Lonely Ants Die Young and Hungry

Posted on February 4, 2015 by


Discovery.com; Feb 2, 2015 — What happens when ants get lonely? They’re unable to digest their food properly and walk themselves to an early death, a study has found.

The findings may provide an insight into the negative impact of isolation on a range of social animals, even humans, say scientists.


The study tracked the behaviour of a species of carpenter ant Camponotus fellah.

Lab colonies of worker ants were studied under four scenarios — single ants, groups of two, ten, and single workers with three to four medium-sized larvae.

The isolated ants lived just six days, whereas group-living ants lived up to 66 days, the scientists report in journal Behavioural Ecology and Sociobiology .

The scientists say their results show that ants simply don’t know how to behave when alone.

“Isolated ants exhibited a much higher activity after social isolation, continuously walking without any rest,” says study co-author Dr Laurent Keller, an entomologist from the University of Lausanne.

This behaviour is a recipe for trouble as the ants don’t get enough energy to back it up, explains study co-author Dr Koto Akiko of the University of Tokyo.

“Because of this hyperactivity, isolated ants faced an increased energy demand”, says Akiko.

“Isolated ants ingest as much food as their grouped nest mates, but the food is not processed fully by the digestive tract”, he adds.

Under normal conditions, carpenter ants go out to the field and collect food on a specialised internal structure called crop. Food stored here is not consumed immediately by the ant, but rather taken to the nest for sharing and for their own consumption.

“[Isolated ants] retained food in the crop instead of digesting it which resulted in an imbalance of energy income and expenditure”, says Keller.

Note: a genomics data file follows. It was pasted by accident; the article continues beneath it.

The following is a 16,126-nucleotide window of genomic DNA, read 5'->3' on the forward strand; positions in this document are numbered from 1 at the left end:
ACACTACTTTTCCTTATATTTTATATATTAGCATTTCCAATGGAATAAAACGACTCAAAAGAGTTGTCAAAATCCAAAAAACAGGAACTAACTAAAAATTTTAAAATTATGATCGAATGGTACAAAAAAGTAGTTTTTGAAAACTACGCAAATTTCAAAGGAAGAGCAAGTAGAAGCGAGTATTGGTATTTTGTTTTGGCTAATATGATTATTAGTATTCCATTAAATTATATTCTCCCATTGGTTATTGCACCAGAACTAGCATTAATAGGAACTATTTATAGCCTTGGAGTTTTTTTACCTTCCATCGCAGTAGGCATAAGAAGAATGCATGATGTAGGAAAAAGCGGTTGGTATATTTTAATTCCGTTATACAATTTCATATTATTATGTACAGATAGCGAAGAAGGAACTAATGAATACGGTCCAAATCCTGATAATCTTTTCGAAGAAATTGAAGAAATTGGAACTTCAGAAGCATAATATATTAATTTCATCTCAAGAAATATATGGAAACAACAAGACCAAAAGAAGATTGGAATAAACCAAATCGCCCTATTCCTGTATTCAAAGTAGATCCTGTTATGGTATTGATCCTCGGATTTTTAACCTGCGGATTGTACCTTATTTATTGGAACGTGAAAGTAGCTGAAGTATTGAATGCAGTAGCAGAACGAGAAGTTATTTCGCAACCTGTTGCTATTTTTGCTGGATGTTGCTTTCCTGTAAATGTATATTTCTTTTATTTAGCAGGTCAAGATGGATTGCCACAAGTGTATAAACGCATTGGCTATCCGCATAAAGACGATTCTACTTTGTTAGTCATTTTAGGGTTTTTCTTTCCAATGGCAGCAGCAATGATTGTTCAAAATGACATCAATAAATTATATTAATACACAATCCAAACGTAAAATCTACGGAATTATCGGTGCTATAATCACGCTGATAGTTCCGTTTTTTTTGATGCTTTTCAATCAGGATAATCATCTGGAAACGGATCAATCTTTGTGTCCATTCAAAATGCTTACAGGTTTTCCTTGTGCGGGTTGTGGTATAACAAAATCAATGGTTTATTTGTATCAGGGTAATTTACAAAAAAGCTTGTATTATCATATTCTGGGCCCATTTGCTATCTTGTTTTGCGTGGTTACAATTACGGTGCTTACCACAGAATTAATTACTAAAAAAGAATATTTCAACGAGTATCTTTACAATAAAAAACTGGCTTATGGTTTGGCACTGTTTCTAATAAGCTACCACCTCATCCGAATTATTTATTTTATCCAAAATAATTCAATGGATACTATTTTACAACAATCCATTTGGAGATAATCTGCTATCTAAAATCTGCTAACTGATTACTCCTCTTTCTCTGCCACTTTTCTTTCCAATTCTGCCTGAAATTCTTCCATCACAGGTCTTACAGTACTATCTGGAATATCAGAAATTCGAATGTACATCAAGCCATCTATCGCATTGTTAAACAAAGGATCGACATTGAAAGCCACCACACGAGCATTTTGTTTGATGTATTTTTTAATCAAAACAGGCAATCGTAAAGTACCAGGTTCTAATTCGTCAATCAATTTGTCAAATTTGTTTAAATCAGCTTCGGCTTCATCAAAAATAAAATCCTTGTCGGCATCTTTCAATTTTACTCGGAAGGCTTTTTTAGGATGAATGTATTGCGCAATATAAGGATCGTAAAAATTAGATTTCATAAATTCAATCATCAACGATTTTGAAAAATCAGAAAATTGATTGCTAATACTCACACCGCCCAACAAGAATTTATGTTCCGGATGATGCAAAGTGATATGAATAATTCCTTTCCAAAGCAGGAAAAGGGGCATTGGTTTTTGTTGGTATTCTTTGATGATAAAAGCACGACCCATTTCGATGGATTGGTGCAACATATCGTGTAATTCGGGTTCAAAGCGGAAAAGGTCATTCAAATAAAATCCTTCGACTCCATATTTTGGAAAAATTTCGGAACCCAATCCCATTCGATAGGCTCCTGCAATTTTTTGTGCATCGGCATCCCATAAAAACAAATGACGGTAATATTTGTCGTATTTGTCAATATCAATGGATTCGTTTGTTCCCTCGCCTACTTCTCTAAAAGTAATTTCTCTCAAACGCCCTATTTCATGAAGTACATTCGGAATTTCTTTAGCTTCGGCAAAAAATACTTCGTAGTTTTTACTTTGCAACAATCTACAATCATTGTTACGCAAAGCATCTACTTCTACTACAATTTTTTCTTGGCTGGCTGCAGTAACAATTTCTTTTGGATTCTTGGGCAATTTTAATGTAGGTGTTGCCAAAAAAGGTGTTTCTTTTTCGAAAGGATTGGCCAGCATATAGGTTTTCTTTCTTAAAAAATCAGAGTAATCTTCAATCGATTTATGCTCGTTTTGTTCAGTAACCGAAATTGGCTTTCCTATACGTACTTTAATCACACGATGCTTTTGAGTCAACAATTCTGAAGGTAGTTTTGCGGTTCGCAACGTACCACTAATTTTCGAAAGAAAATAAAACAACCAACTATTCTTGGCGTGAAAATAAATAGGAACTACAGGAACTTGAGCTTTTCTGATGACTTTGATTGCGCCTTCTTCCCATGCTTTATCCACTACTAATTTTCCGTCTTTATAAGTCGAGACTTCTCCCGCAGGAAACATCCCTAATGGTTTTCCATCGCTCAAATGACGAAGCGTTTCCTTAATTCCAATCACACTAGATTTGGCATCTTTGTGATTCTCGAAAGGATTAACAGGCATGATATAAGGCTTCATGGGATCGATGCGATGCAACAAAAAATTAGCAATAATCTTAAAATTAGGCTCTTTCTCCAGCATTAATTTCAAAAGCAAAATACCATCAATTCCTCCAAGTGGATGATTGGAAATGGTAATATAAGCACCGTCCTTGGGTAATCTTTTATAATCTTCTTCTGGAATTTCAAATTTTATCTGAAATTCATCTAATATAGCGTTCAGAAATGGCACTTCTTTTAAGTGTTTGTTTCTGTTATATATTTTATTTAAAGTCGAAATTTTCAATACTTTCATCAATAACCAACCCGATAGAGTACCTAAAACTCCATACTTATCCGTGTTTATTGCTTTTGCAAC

The scientists say the findings indicate that food intake alone is not enough, suggesting that social interactions are a key aspect for the ant’s proper digestive functions, so that food can go beyond the crop and into their stomach.

But further research is needed to understand how the social environment affects food digestion, says Keller.

One hypothesis proposed by Laurent’s team suggest that sharing of regurgitated food, a process called trophallaxis, may be a way for morsels of food to become more digestible.

Alternatively, it may be that social interaction affects some neural pathways that promote gastrointestinal activity, notes Keller.

But Dr Ken Cheng, a behavioural biologist at Macquarie University has another explanation in mind, involving gut microbes.

“It would not surprise me if gut bacteria, which would be passed around with the exchange of food, played a role as well in the adverse effects of isolation,” says Cheng, who was not involved in the research.

While the current research is focused on a humble little ant, the findings reported offer valuable insights into how social interaction affect health, and may open the way for future research on other species, says Akiko.

“Evidence is accumulating that social isolation increases the risk of many health problems, including mental disorders like depression and also physiological disorders like cardiovascular or cerebrovascular disease,” he says.

“Living alone or feeling lonely also increases the chance of disability or early death in various animals, including humans.”

Future research on this front will focus on how gene expression profiles differ between isolated and grouped ants, say the scientists.

They say such an approach may provide insights into the molecular mechanisms at play when ants get lonely and may identify the genes involved in the observed behavioural changes.